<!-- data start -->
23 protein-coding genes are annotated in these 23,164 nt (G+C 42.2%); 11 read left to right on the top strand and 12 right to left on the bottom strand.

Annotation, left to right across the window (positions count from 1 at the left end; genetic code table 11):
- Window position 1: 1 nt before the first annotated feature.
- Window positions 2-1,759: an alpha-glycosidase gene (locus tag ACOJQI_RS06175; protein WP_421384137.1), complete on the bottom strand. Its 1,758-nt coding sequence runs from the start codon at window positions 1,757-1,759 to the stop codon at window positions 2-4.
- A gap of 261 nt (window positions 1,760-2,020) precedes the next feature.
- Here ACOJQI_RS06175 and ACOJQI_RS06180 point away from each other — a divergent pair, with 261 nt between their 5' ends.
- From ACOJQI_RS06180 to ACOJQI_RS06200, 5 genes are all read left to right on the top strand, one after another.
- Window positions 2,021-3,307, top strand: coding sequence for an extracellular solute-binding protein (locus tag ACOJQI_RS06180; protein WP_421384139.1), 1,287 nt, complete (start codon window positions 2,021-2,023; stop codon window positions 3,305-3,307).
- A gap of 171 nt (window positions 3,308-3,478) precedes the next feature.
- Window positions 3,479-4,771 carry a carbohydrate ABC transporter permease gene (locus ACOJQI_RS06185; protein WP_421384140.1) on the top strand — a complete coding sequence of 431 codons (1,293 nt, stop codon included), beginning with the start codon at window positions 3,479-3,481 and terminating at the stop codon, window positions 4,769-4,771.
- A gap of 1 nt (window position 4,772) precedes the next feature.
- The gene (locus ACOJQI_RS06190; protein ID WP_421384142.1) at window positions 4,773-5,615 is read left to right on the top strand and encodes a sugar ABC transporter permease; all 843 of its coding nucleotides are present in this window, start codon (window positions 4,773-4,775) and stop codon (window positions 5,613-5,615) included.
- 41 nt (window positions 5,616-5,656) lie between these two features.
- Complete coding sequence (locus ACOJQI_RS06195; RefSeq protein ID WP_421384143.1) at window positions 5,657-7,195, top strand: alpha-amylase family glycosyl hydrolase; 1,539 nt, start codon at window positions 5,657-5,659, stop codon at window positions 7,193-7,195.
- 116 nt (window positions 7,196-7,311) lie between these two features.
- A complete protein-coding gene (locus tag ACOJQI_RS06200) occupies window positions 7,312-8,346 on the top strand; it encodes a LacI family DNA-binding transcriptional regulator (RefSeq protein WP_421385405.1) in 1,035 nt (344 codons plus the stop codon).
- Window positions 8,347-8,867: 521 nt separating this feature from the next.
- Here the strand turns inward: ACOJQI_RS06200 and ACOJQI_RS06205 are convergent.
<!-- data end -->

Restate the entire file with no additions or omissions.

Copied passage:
23 protein-coding genes are annotated in these 23,164 nt (G+C 42.2%); 11 read left to right on the top strand and 12 right to left on the bottom strand.

Annotation, left to right across the window (positions count from 1 at the left end; genetic code table 11):
- Window position 1: 1 nt before the first annotated feature.
- Window positions 2-1,759: an alpha-glycosidase gene (locus tag ACOJQI_RS06175; protein WP_421384137.1), complete on the bottom strand. Its 1,758-nt coding sequence runs from the start codon at window positions 1,757-1,759 to the stop codon at window positions 2-4.
- A gap of 261 nt (window positions 1,760-2,020) precedes the next feature.
- Here ACOJQI_RS06175 and ACOJQI_RS06180 point away from each other — a divergent pair, with 261 nt between their 5' ends.
- From ACOJQI_RS06180 to ACOJQI_RS06200, 5 genes are all read left to right on the top strand, one after another.
- Window positions 2,021-3,307, top strand: coding sequence for an extracellular solute-binding protein (locus tag ACOJQI_RS06180; protein WP_421384139.1), 1,287 nt, complete (start codon window positions 2,021-2,023; stop codon window positions 3,305-3,307).
- A gap of 171 nt (window positions 3,308-3,478) precedes the next feature.
- Window positions 3,479-4,771 carry a carbohydrate ABC transporter permease gene (locus ACOJQI_RS06185; protein WP_421384140.1) on the top strand — a complete coding sequence of 431 codons (1,293 nt, stop codon included), beginning with the start codon at window positions 3,479-3,481 and terminating at the stop codon, window positions 4,769-4,771.
- A gap of 1 nt (window position 4,772) precedes the next feature.
- The gene (locus ACOJQI_RS06190; protein ID WP_421384142.1) at window positions 4,773-5,615 is read left to right on the top strand and encodes a sugar ABC transporter permease; all 843 of its coding nucleotides are present in this window, start codon (window positions 4,773-4,775) and stop codon (window positions 5,613-5,615) included.
- 41 nt (window positions 5,616-5,656) lie between these two features.
- Complete coding sequence (locus ACOJQI_RS06195; RefSeq protein ID WP_421384143.1) at window positions 5,657-7,195, top strand: alpha-amylase family glycosyl hydrolase; 1,539 nt, start codon at window positions 5,657-5,659, stop codon at window positions 7,193-7,195.
- 116 nt (window positions 7,196-7,311) lie between these two features.
- A complete protein-coding gene (locus tag ACOJQI_RS06200) occupies window positions 7,312-8,346 on the top strand; it encodes a LacI family DNA-binding transcriptional regulator (RefSeq protein WP_421385405.1) in 1,035 nt (344 codons plus the stop codon).
- Window positions 8,347-8,867: 521 nt separating this feature from the next.
- Here the strand turns inward: ACOJQI_RS06200 and ACOJQI_RS06205 are convergent.